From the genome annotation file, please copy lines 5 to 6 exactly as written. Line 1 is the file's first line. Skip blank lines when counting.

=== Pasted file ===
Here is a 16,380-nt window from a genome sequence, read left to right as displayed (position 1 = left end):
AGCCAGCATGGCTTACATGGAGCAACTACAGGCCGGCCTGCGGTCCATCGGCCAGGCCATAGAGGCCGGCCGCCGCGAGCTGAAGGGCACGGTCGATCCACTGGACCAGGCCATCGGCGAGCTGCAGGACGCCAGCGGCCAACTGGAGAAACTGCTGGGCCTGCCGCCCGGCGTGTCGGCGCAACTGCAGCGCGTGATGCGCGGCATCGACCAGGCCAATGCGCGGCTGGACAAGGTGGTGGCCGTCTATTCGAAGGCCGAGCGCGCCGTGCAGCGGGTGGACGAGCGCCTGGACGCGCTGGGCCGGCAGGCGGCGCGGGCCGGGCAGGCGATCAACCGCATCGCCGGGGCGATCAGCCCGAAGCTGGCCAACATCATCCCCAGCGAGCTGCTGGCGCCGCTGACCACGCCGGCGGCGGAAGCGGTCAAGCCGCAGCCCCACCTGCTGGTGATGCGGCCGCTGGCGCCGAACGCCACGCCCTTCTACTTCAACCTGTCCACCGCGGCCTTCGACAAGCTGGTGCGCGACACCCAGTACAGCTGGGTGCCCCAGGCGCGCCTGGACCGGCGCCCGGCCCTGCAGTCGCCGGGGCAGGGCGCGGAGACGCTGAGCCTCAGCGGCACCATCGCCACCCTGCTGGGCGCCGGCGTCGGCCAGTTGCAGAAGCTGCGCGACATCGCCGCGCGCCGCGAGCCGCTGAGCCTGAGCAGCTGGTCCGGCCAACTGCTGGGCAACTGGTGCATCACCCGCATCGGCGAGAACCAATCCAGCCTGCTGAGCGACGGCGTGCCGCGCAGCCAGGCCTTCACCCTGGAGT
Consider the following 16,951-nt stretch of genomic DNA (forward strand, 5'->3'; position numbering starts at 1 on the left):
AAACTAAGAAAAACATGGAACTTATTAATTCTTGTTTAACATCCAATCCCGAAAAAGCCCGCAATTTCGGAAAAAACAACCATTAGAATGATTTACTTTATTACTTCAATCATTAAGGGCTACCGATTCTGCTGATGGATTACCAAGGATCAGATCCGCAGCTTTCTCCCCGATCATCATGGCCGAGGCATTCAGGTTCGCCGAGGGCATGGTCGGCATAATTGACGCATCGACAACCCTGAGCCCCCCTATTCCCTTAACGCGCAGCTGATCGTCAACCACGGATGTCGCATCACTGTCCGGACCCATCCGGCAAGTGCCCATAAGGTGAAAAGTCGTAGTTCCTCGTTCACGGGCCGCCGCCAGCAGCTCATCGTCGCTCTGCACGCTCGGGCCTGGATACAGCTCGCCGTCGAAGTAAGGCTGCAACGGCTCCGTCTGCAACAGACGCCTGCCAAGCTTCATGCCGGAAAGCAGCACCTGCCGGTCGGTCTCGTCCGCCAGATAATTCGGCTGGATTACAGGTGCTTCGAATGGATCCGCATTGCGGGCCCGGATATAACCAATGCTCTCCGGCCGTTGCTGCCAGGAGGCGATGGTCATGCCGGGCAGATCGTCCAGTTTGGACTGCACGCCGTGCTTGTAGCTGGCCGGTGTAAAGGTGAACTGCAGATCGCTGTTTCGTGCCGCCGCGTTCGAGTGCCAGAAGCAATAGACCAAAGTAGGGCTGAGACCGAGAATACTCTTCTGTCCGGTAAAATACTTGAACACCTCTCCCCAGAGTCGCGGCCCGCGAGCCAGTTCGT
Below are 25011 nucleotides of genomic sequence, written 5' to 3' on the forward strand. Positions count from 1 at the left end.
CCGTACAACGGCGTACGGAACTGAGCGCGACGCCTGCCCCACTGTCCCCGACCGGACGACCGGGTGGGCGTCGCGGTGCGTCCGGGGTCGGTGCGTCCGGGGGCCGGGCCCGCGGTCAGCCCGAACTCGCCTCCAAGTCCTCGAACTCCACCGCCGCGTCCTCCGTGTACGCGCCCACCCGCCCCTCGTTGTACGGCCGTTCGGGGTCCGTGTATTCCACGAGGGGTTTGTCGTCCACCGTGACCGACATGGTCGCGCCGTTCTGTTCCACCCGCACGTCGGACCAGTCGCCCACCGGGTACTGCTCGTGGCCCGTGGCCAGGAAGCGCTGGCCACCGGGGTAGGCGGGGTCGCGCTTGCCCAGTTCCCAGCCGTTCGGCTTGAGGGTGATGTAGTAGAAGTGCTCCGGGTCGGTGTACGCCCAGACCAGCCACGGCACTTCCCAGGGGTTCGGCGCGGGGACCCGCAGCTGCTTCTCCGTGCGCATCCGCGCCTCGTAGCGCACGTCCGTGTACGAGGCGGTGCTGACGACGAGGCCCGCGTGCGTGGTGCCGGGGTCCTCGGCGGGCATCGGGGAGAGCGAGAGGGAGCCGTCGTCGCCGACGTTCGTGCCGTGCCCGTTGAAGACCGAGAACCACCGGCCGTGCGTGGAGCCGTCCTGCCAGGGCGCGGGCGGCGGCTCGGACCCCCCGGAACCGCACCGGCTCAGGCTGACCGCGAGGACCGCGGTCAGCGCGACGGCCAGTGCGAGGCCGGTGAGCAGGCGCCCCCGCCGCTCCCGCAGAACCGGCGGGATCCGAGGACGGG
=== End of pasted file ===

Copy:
Below are 25011 nucleotides of genomic sequence, written 5' to 3' on the forward strand. Positions count from 1 at the left end.
CCGTACAACGGCGTACGGAACTGAGCGCGACGCCTGCCCCACTGTCCCCGACCGGACGACCGGGTGGGCGTCGCGGTGCGTCCGGGGTCGGTGCGTCCGGGGGCCGGGCCCGCGGTCAGCCCGAACTCGCCTCCAAGTCCTCGAACTCCACCGCCGCGTCCTCCGTGTACGCGCCCACCCGCCCCTCGTTGTACGGCCGTTCGGGGTCCGTGTATTCCACGAGGGGTTTGTCGTCCACCGTGACCGACATGGTCGCGCCGTTCTGTTCCACCCGCACGTCGGACCAGTCGCCCACCGGGTACTGCTCGTGGCCCGTGGCCAGGAAGCGCTGGCCACCGGGGTAGGCGGGGTCGCGCTTGCCCAGTTCCCAGCCGTTCGGCTTGAGGGTGATGTAGTAGAAGTGCTCCGGGTCGGTGTACGCCCAGACCAGCCACGGCACTTCCCAGGGGTTCGGCGCGGGGACCCGCAGCTGCTTCTCCGTGCGCATCCGCGCCTCGTAGCGCACGTCCGTGTACGAGGCGGTGCTGACGACGAGGCCCGCGTGCGTGGTGCCGGGGTCCTCGGCGGGCATCGGGGAGAGCGAGAGGGAGCCGTCGTCGCCGACGTTCGTGCCGTGCCCGTTGAAGACCGAGAACCACCGGCCGTGCGTGGAGCCGTCCTGCCAGGGCGCGGGCGGCGGCTCGGACCCCCCGGAACCGCACCGGCTCAGGCTGACCGCGAGGACCGCGGTCAGCGCGACGGCCAGTGCGAGGCCGGTGAGCAGGCGCCCCCGCCGCTCCCGCAGAACCGGCGGGATCCGAGGACGGG